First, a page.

New York: US stocks reversed course to trade higher on Thursday after a Financial Times report that further US tariffs on Chinese imports would be paused spurred optimism that the two countries could resolve their trade dispute. Wall Street’s major indexes rose on the Financial Times article that US trade representative Robert Lighthizer told a group of industry executives the next tranche of tariffs on Chinese imports has been put on hold.

The Dow Jones Industrial Average rose 204.4 points, or 0.81%, to 25,284.9, the S&P 500 gained 25.47 points, or 0.94%, to 2,727.05 and the Nasdaq Composite added 118.65 points, or 1.66%, to 7,255.04.

After five days of losses, shares of Apple Inc. also gained 2.6%, helping the S&P 500 technology sector gain 2.5%.

“We’d be trading sideways for quite a while... but we’ve rallied on that headline," said Michael O’Rourke, chief market strategist at JonesTrading in Greenwich, Connecticut.

“If we’re stopping imposing tariffs and are talking, it’s a positive."

Earlier, the S&P 500 and the Dow had declined as disappointing results from retailers as well as a weak outlook from KB Home dragged down consumer discretionary stocks.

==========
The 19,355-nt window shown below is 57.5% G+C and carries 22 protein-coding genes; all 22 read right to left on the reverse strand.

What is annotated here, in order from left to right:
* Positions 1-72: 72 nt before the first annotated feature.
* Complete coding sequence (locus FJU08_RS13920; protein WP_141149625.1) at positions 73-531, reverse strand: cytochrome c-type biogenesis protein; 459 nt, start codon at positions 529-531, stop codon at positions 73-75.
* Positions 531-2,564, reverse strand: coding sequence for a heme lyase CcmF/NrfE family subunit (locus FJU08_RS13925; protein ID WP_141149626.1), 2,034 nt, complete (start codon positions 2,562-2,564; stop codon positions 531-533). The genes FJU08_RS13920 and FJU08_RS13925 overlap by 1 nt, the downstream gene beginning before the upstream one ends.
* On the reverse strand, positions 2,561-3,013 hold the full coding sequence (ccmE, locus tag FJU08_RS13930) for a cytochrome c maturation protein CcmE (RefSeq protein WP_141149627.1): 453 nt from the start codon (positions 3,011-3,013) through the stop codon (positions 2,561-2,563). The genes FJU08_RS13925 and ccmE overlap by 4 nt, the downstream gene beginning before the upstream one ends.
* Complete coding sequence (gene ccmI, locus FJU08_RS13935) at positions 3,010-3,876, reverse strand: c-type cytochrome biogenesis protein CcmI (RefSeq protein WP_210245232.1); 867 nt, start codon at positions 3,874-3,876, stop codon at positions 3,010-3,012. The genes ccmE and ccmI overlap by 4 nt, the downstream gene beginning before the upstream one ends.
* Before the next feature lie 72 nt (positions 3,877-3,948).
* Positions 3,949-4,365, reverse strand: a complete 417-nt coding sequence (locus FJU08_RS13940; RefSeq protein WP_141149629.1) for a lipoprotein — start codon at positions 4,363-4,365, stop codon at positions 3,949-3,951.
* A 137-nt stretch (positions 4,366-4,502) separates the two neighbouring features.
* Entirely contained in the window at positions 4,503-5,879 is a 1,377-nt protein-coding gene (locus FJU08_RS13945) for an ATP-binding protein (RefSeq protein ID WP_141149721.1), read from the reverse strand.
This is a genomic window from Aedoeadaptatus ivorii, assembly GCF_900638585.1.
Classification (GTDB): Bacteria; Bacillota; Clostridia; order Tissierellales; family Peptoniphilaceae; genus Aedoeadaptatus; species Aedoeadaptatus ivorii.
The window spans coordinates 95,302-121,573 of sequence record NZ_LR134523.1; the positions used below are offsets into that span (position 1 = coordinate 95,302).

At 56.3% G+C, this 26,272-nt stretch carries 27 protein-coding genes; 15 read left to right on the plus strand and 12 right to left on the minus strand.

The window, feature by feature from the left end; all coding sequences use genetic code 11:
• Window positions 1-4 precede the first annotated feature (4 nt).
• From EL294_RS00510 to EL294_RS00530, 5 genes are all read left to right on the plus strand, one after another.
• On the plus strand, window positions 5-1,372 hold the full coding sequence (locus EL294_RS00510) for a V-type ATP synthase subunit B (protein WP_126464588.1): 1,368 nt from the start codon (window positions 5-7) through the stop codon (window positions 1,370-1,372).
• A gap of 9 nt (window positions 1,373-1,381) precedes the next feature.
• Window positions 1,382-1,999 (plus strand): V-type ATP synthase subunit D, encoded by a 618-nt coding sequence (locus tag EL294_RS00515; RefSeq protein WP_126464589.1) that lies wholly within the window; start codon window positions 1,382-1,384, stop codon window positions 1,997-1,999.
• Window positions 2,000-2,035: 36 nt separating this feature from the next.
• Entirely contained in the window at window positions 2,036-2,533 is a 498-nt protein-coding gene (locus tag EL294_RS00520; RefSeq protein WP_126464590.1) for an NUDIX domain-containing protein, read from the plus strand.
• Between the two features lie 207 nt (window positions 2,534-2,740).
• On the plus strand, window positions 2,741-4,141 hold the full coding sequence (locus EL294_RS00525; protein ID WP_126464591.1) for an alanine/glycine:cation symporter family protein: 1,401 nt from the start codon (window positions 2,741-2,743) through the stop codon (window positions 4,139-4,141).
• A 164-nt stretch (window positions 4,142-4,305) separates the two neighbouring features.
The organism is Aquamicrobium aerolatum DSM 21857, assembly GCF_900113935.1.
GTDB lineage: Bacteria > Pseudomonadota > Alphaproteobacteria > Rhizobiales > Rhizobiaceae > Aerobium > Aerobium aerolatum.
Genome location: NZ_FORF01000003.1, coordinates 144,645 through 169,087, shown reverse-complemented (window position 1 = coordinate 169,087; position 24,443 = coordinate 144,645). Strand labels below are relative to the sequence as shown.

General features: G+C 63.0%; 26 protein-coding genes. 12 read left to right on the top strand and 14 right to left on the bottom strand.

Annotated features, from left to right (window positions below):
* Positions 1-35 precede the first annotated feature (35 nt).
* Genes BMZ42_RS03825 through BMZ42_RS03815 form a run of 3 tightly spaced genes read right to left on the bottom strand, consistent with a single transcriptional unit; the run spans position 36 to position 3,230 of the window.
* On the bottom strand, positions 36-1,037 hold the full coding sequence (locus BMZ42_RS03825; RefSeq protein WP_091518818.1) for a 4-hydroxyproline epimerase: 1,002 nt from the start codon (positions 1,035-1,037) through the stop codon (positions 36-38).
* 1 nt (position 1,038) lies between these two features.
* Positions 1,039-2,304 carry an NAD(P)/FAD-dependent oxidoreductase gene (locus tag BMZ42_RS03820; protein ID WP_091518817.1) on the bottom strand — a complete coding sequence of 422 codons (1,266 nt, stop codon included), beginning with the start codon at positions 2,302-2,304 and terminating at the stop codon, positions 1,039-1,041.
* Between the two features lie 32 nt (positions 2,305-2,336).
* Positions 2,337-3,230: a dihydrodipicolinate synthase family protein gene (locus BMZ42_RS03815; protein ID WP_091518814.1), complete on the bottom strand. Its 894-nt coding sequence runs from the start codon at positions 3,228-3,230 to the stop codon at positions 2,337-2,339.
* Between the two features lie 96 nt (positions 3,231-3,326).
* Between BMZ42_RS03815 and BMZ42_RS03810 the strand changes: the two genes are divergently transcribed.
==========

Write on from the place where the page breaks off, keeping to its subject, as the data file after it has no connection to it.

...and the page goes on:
Shares of Cisco Systems Inc. advanced 5.2% after the network equipment maker’s quarterly revenue and earnings beat analyst estimates. Cisco was among the biggest boosts to the S&P 500 and the Nasdaq.

Department store operator Dillard’s Inc. tumbled 14.0% after its third-quarter earnings missed analyst estimates. Likewise, its peer J.C. Penney Co. Inc. reported same-store sales below analyst expectations.

The gloomy results from Dillard’s and J.C. Penney also cast a pall over Walmart Inc. shares, which fell 2.2% despite the world’s largest retailer beating same-store sales estimates and raising its full-year outlook.

J.C. Penney shares, however, shed earlier losses to climb 13.1% after chief executive officer Jill Soltau gave indications of her plans to turn a profit.

KB Home slumped 16.5% after the company cut its fourth-quarter revenue forecast. Shares of other homebuilders, including PulteGroup Inc., Toll Brothers Inc. and Lennar Corp, also fell.

Shares of PG&E Corp. extended their losing streak to a sixth day, hitting a 15-year low of $17.71 after the utility company warned that it could face liability in excess of its insurance if its equipment caused the deadly Camp Fire in northern California. PG&E shares were last down 30.4%.

Advancing issues outnumbered declining ones on the NYSE by a 1.30-to-1 ratio; on Nasdaq, a 2.07-to-1 ratio favoured advancers.

The S&P 500 posted five new 52-week highs and 19 new lows; the Nasdaq Composite recorded 16 new highs and 142 new lows.

Reuters’s Sruthi Shankar in Bengaluru contributed to this story.

This story has been published from a wire agency feed without modifications to the text. Only the headline has been changed.

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